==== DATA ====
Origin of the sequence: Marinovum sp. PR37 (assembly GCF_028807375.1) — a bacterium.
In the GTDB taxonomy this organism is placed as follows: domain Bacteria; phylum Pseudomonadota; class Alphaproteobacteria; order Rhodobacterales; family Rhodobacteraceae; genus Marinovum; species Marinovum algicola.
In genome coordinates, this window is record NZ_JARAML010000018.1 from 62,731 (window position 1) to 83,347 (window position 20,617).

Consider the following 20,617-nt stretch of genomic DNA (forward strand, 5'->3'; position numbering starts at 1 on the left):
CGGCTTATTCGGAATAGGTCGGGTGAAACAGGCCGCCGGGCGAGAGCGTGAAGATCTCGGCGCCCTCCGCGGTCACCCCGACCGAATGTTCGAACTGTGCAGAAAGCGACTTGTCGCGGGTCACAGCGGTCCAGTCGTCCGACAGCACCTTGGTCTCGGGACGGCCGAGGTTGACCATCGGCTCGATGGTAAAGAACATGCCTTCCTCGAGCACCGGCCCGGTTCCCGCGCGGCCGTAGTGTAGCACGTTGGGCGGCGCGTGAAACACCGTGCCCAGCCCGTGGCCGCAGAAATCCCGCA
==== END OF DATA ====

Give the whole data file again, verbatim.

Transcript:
Origin of the sequence: Marinovum sp. PR37 (assembly GCF_028807375.1) — a bacterium.
In the GTDB taxonomy this organism is placed as follows: domain Bacteria; phylum Pseudomonadota; class Alphaproteobacteria; order Rhodobacterales; family Rhodobacteraceae; genus Marinovum; species Marinovum algicola.
In genome coordinates, this window is record NZ_JARAML010000018.1 from 62,731 (window position 1) to 83,347 (window position 20,617).

Consider the following 20,617-nt stretch of genomic DNA (forward strand, 5'->3'; position numbering starts at 1 on the left):
CGGCTTATTCGGAATAGGTCGGGTGAAACAGGCCGCCGGGCGAGAGCGTGAAGATCTCGGCGCCCTCCGCGGTCACCCCGACCGAATGTTCGAACTGTGCAGAAAGCGACTTGTCGCGGGTCACAGCGGTCCAGTCGTCCGACAGCACCTTGGTCTCGGGACGGCCGAGGTTGACCATCGGCTCGATGGTAAAGAACATGCCTTCCTCGAGCACCGGCCCGGTTCCCGCGCGGCCGTAGTGTAGCACGTTGGGCGGCGCGTGAAACACCGTGCCCAGCCCGTGGCCGCAGAAATCCCGCA